The Lunge and Recovery

•6 May, 2008 • 1 Comment

The lunge requires a powerful rear lag action with an ability to move from immobility. It must overcome inertia without any hint or cue. So many fencers telegraph intentions. The action is in some ways similar to a sprinter exploding in a bullet start from the blocks. It is paramount that the recovery and return to guard is every bit as smooth as the lunge, as is a ball rebounding from a wall. If a fencer does not here a good lunge, he/she is destined for a brief competitive career. It is difficult to maintain distance unless one can keep an opponent at bay with long false attacks as well as attempted genuine ones. The false attacks of course, must have the character of genuine attacks, otherwise they are superfluous. In this manner fencers can set up situations to their advantage by causing discomfort and exploitable errors from hard-pressed opponents. Few fencers, in fact have a correct lunging technique. Most lean forward prior to attacks. This causes loss of power and potential from the rear leg as weight bearing has been transferred to the lead leg. The attempted lunge then becomes a giant step with a follow through from the upper body. Experienced opponent sense this gathering of the torso and are aware of the tenancy to fade away and forward at the climax of the attack. Usually the head drops making it difficult to return to guard. The ensuring redoubles and desperate jabs is a real lottery. It is much better to able to return to the ready position and set up again once an attack has failed. There are occasions of course when tactics determine that one remains on the lunge when the attacker can exploit delayed, or compound reposts etc, with remises judiciously used. Renewed attacks such as reprises can put extra pressure on back moving, or yielding adversaries, one must be mindful at all times to consider and be aware before any attacking action and know when to abort or abandon failed attacks.

(c) Maitre d’Armes Michael A. O’Brien 06/05/2008

Foot Work

•29 April, 2008 • 1 Comment

Good foot work is being positioned in the right place at the right time. It can be slow, calculating, deliberate or spontaneously explosive. It is important to maintain the measure between the feet while moving up and down the piste. Nimbleness is more important than speed, especially uncontrolled speed. An important point, in moving forward is to keep the body slightly hyper extended to prevent the body lean that detracts power from the rear leg and its potential to push the attack when lunging.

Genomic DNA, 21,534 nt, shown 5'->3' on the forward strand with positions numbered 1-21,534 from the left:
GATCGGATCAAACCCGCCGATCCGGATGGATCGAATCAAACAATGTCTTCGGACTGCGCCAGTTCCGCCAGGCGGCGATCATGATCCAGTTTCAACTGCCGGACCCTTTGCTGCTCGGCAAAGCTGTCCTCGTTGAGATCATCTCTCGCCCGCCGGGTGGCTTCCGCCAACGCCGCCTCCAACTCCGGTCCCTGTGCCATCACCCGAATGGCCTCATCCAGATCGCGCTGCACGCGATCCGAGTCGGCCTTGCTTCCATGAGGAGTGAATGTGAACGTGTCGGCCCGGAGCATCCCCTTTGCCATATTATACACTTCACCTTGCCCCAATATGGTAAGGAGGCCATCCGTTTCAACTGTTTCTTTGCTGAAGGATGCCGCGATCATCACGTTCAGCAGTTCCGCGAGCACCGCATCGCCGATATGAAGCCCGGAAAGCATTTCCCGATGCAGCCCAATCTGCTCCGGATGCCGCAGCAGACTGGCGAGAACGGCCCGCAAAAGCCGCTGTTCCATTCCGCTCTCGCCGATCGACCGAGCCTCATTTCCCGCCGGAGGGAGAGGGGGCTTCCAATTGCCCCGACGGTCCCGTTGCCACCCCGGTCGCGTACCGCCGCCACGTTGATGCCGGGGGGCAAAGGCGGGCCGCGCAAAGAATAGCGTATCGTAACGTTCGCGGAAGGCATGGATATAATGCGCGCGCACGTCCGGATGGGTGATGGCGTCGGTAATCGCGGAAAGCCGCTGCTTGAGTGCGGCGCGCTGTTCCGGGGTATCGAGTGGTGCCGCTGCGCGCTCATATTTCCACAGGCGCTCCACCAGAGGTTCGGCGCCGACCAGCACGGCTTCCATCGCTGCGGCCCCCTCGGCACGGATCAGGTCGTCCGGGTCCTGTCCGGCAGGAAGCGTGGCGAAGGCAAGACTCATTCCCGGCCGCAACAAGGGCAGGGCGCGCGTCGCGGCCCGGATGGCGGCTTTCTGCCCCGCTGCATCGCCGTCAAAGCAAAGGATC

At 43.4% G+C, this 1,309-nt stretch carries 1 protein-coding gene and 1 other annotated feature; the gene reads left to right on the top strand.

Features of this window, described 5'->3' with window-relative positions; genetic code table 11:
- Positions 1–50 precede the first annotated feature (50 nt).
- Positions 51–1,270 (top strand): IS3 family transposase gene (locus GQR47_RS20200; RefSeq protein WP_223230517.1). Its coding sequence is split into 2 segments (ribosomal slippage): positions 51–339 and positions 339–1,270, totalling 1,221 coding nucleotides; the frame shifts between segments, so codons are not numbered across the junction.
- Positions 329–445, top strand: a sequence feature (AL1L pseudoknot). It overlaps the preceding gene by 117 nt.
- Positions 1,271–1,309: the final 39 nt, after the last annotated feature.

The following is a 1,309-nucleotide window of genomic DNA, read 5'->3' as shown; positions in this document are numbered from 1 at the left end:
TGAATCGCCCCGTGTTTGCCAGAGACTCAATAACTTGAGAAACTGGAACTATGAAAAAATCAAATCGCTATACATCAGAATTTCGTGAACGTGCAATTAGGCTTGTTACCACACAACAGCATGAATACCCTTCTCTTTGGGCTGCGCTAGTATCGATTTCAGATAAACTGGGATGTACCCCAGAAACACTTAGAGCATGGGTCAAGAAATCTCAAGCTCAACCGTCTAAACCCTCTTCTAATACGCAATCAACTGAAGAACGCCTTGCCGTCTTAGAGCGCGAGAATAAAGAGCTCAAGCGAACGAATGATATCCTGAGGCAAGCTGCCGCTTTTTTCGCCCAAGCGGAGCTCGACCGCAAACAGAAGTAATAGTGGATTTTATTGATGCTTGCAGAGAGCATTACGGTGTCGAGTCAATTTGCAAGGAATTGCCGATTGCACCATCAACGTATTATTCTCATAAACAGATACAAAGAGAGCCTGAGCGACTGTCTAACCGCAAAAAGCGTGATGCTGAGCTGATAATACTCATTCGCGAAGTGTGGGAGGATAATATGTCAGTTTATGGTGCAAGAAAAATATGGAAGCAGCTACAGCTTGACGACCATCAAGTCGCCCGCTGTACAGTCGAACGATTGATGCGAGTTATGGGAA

Some fencers prefer skipping and agility exercises to repetitious boring stepping forward and backwards up and down the piste. Renewed attacks (reprises) and retirement by jumps depends a lot on leg strength, choice of time and distance and of course lots of preparation and training.

(c) Maitre d’Armes Michael A. O’Brien 29/04/2008

En Garde

•29 April, 2008 • 1 Comment

The “En Garde” is the fencer’s ready position from which one attacks or defends with equal facility. The distance between the feet is approximately double the length of the foot plus a few centimetres. The body weight is distributed equally between both feet. The contentious issue is the use or misuse of the rear arm.

Biomechanically the traditional raised rear arm with the elbow slightly lower than the shoulder is the more efficient position. It opens up the thorax allowing the maintenance of full chest capacity. It ensures stability of the shoulder girdle and when a fencers lunges the forearm will tend to drop. If the hand is supinated and the shoulder blades drawn together balance on the lunge is assured. A controlled exchange can take place while a smooth return to guard is facilitated.